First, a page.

Memorizing and Studying
This is a tough one as no two people memorize the same way.
So my advice is this: memorize and study in as many different ways as possible. Read the material to yourself, read the material aloud to yourself, read the material to someone else, explain the material to someone else, read the material aloud dramatically, write the material, find a CD of the material and listen to it, use mnemonics, color code your material, snap on key words, quote verse-by-verse backwards, create lists on the material, quiz other people, listen to other people quote, do a bible study on the material, etc. The more ways you engage with the material, the deeper your level of understanding and retention will be. And the more rewarding it will be!
Oh, and memorize the references. They enhance your knowledge of the material to another level. Also, you become proficient at QT and CVR questions, some of the safest questions to target.
Memorization Instructional Documents
Lists are only necessary for the better quizzers, but for those quizzers they are an integral way to gain an edge over your competition.
As you become familiar with the material, question types and how quizmasters write questions, you will be able to write your own.
It's best to type them into some spreadsheet/database so you can sort by by question beginning, chapter and verse and question type. This will enable you to know what words and phrases are similar and which are unique. You can take this as far as you want, by finding specialty questions that only occur once in a chapter, or similar beginning questions that are within context of each other.
These lists can enable you to prepare for a meet and strategize jumping strategies by knowing:
- Which chapter have few reference questions and which have a lot
- Which chapter have references (QT, CVR) that you can jump on. e.g. don't have 3:22, 3:23, 3:26, etc
- What mouth shapes to avoid (usually "W" and "T")
- Exact lists of rare questions such as MA CVR and MA CR. Pre-jumping is often necessary to win jumps on these questions.
No quizzer, no matter how good their memorizing ability is, can memorize something once and expect it to be there the next time they need to access it. Reviewing the material is crucial for continued knowledge of the material at a high level. Constant and dedicated review can be a huge differentiator between you and other quizzers. I observe many quizzers who will memorize however much material they want to memorize (a few verses, key verses, all verses, etc) and once they have it down, don't come back and review. Review will help you expose problem areas and will increase your overall comfort level with the material.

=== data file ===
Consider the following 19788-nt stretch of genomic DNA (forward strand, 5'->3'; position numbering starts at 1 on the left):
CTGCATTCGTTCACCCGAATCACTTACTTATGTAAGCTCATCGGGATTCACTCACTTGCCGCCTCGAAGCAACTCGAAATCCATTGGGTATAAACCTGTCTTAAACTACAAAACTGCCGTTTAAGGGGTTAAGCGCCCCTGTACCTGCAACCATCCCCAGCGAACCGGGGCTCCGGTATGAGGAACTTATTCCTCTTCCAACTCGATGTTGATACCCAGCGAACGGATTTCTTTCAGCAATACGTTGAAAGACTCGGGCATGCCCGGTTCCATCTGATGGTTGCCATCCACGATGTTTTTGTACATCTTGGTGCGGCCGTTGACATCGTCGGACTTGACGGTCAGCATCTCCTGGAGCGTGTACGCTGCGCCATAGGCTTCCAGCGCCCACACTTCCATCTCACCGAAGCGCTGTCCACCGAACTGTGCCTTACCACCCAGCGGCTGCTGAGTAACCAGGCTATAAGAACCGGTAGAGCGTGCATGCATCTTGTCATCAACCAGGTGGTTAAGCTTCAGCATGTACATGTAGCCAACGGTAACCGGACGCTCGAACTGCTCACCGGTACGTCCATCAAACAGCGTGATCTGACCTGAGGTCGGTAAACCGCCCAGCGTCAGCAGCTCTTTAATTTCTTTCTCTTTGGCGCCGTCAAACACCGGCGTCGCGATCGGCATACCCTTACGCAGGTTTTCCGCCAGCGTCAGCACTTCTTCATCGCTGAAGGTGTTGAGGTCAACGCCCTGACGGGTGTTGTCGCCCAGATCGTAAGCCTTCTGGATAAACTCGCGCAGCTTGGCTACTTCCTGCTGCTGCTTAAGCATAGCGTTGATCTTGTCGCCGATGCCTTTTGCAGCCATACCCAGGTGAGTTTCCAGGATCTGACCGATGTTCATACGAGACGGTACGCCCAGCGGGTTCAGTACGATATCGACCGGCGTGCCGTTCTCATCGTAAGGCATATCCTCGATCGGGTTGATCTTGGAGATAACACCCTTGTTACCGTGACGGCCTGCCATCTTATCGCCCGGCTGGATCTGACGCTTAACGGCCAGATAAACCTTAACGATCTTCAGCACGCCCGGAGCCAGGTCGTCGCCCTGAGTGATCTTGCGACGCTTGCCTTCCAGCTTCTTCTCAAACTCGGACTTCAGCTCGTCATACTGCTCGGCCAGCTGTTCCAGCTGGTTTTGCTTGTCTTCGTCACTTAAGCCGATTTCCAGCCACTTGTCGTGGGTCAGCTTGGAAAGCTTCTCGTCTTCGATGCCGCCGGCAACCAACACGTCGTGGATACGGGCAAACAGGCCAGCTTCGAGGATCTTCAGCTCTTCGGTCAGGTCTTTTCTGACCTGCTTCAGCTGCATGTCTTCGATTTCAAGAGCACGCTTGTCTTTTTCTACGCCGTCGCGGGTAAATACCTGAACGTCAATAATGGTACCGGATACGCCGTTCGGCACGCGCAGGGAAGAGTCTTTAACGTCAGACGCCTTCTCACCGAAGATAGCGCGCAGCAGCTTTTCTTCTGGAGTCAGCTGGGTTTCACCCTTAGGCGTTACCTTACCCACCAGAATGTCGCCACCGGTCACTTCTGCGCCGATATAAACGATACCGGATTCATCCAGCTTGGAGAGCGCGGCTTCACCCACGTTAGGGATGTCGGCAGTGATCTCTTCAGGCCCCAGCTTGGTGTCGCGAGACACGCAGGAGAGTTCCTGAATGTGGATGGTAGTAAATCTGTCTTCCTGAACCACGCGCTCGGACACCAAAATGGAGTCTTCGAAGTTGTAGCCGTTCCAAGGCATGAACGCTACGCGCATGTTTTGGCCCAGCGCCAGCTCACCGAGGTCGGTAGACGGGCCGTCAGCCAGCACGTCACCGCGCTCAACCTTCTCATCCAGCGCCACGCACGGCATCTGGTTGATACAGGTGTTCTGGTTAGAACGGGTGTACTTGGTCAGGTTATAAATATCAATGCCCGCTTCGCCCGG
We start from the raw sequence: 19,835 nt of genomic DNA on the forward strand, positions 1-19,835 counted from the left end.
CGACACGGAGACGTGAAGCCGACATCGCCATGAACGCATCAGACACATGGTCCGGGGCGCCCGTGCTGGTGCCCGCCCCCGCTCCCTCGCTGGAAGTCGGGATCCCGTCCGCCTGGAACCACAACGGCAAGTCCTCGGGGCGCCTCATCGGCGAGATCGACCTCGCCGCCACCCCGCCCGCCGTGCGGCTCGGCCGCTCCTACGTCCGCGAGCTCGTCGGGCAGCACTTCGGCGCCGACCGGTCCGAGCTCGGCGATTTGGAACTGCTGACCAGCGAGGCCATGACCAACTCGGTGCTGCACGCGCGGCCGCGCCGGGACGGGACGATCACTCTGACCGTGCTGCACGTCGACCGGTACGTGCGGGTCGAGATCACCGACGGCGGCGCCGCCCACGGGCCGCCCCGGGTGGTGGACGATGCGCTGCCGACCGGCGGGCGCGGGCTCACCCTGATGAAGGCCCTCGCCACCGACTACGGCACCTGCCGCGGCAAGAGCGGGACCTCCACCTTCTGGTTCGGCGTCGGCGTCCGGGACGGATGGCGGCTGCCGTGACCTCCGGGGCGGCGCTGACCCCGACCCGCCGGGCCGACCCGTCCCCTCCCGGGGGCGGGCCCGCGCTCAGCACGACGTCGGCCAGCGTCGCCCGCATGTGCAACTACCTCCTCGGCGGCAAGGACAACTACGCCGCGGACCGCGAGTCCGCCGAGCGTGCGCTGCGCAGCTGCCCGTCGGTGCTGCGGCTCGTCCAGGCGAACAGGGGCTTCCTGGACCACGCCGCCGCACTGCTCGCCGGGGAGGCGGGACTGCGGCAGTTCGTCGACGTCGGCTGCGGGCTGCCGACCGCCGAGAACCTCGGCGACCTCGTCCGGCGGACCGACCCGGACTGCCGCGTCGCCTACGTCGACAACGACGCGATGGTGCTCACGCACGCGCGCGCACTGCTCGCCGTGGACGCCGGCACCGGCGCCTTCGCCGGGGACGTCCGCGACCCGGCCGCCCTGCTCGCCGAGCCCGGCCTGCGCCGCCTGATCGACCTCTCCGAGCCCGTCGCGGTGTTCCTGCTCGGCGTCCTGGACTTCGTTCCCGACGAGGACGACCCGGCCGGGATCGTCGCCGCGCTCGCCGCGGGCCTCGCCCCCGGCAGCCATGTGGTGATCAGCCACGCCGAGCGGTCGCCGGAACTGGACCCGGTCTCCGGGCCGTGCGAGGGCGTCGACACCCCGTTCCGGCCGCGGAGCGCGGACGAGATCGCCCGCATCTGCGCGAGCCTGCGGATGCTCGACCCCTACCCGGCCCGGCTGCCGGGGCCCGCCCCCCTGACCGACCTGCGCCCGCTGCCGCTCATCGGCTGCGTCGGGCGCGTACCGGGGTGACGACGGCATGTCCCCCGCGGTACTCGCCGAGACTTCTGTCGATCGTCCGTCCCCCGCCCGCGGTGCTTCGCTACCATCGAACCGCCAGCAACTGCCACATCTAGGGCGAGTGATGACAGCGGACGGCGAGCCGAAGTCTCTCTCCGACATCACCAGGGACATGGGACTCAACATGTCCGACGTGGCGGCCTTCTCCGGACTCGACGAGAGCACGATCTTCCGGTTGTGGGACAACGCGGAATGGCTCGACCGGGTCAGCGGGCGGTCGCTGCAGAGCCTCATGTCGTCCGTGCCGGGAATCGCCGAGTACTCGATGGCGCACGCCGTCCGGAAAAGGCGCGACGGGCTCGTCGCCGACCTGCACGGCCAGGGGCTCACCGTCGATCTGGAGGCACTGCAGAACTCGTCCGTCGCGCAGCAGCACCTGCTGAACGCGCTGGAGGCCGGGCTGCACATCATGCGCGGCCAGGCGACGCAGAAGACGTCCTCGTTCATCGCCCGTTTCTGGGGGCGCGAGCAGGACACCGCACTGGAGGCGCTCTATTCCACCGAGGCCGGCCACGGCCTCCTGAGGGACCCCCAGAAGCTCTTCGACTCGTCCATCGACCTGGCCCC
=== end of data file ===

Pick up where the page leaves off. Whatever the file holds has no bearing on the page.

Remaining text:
- Quoting through all the material daily (really crazy, but it's been done before)
- Reading through the material daily (less crazy)
- Quoting through a chapter each day
- Listening to someone else quote the material
- Reading the material out loud with a sibling, parent or fellow quizzer
- Quote through the material in different ways (by verse backwards, 1:1, 2:1, 3:1, 4:1, 5:1, etc, completely random, or other ways).
Also, try to finish your memorizing about a week before each quiz meet, and use that last week to just review. You'll know the material way better for the meet! (and years later the verses will jump to mind much quicker....you'll never know when you need them!)
Similar Words and Phrases
Quizzing Errors usually fall into one of three buckets:
- Jumping on unique material, but not knowing it (either not being able to recall it at all, or not being able to quote adequately)
- Jumping on vague material
- Jumping on unique material, but quoting other similar unique material
I want to discuss the third point, as it affects quizzers of all knowledge levels, and is a quite frustrating error for a quizzer to make.
Often times a quizzer will jump on unique material (e.g. Heb 5:5 "so Christ also.."), but will recall similar material, (e.g. 9:28 "so Christ was.."). Another example would be: (Heb 5:1 "Every high priest is selected" and Heb 8:3 "Every high priest is appointed"). Or you could have two wildly similar passages, but vaguely different: (Heb 8:10 and 10:16). In all three cases it is very easy to mistakenly recall the incorrect passage, resulting in an error. The method for eliminating these errors is twofold:
- Be able to quote the material with such accuracy that simply hearing unique material always triggers recall of the correct passage. This results after lots of time spent studying, and concentrated quoting, focusing on 100% accuracy.
- Make a list! When you see two similar passages side-by-side you can more easily see all the differences and begin to differentiate them in your mind.